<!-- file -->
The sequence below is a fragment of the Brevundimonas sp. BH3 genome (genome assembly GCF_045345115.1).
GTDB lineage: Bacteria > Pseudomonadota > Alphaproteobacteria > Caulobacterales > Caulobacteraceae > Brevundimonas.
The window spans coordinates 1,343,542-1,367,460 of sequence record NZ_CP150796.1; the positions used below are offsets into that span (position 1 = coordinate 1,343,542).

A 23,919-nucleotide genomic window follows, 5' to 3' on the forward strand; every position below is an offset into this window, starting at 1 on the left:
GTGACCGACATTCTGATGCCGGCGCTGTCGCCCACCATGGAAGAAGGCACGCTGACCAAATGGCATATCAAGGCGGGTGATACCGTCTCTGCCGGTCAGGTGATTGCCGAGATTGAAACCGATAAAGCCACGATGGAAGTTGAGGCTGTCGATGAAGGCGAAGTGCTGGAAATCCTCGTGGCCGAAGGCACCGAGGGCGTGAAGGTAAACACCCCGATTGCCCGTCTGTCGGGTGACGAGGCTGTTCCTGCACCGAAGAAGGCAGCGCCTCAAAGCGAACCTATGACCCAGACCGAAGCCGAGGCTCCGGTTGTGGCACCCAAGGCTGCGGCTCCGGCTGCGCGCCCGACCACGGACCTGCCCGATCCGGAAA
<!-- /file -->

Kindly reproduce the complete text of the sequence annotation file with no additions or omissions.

The sequence below is a fragment of the Brevundimonas sp. BH3 genome (genome assembly GCF_045345115.1).
GTDB lineage: Bacteria > Pseudomonadota > Alphaproteobacteria > Caulobacterales > Caulobacteraceae > Brevundimonas.
The window spans coordinates 1,343,542-1,367,460 of sequence record NZ_CP150796.1; the positions used below are offsets into that span (position 1 = coordinate 1,343,542).

A 23,919-nucleotide genomic window follows, 5' to 3' on the forward strand; every position below is an offset into this window, starting at 1 on the left:
GTGACCGACATTCTGATGCCGGCGCTGTCGCCCACCATGGAAGAAGGCACGCTGACCAAATGGCATATCAAGGCGGGTGATACCGTCTCTGCCGGTCAGGTGATTGCCGAGATTGAAACCGATAAAGCCACGATGGAAGTTGAGGCTGTCGATGAAGGCGAAGTGCTGGAAATCCTCGTGGCCGAAGGCACCGAGGGCGTGAAGGTAAACACCCCGATTGCCCGTCTGTCGGGTGACGAGGCTGTTCCTGCACCGAAGAAGGCAGCGCCTCAAAGCGAACCTATGACCCAGACCGAAGCCGAGGCTCCGGTTGTGGCACCCAAGGCTGCGGCTCCGGCTGCGCGCCCGACCACGGACCTGCCCGATCCGGAAA